CHRIST THE KING
Here we are at the feast of Christ the King which marks the end of the liturgical year as well as the end of the year of faith. We stop today and think about the kingship of Christ the Lord and we also think about the faith that he left us which we have been celebrating in a particular way over the last twelve months. The goal for this Year of Faith has been to conform our lives to Jesus Christ, and to not only learn the Faith but to live faith in the world where we are.
The Feast of Christ the King was established by Pope Pius XI in 1925 as an antidote to secularism, a way of life which leaves God out of man’s thinking and living life as if God did not exist. The feast is intended to proclaim in a striking and effective manner Christ’s royalty over individuals, families, society, governments, and nations. The way to serve Christ our King is to work for the coming of his kingdom. In working for the relief of the deprived, the oppressed and the outcast we are serving Christ in person, because he fully identifies himself with all those in need. Those in the gospel reading who were excluded from God’s kingdom were guilty of the sin of omission. It was the sin of the priest and the Levite who passed by on the other side the side farthest from the battered body of the traveler.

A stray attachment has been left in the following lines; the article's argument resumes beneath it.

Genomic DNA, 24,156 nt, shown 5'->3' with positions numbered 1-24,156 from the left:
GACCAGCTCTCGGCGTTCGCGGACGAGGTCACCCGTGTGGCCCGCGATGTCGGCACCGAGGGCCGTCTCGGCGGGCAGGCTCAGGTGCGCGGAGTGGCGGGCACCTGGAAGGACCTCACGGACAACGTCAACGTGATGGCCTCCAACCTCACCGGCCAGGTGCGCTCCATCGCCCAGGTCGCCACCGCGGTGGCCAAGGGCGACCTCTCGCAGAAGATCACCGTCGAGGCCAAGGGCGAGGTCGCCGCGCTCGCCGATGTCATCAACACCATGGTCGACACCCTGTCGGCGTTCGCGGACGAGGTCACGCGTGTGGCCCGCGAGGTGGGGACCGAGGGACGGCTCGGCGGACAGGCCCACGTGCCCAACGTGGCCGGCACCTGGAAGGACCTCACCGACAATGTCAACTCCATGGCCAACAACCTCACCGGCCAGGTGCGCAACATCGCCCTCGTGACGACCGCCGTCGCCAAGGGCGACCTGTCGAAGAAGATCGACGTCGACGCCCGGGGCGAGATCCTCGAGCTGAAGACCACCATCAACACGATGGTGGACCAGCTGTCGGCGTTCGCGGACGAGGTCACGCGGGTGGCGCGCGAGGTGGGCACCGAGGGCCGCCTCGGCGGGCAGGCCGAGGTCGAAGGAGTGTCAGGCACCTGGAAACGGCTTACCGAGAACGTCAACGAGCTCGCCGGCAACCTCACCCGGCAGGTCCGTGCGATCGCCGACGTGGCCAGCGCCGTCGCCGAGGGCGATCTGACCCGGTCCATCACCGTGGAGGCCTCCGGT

The disciple of Christ the King cannot afford the luxury of saying “I keep myself to myself” or “I do nobody any harm.” To be deaf to the cries of the oppressed is to be deaf to Christ. To be blind to the agony of those about us is to be blind to Christ. To take Christ as our Shepherd involves becoming a shepherd to Christ present to us in the sufferings and deprivations of others.
As we conclude the liturgical year, are you with Christ? Is your life an open sacrifice in a demonstration of love? As we conclude this year, we too embrace the cross and walk in the victory of the King of Kings and the Lord of Lords. What began as a humble event—the birth of the Messiah—has changed the world. As we conclude the Year of Faith, let’s not forget the beautiful truths that we have learned, but let’s continue to learn more about them, celebrate them, live them, and pass them on. It is our prayer that when people look at us, they will say, “Christ is King.”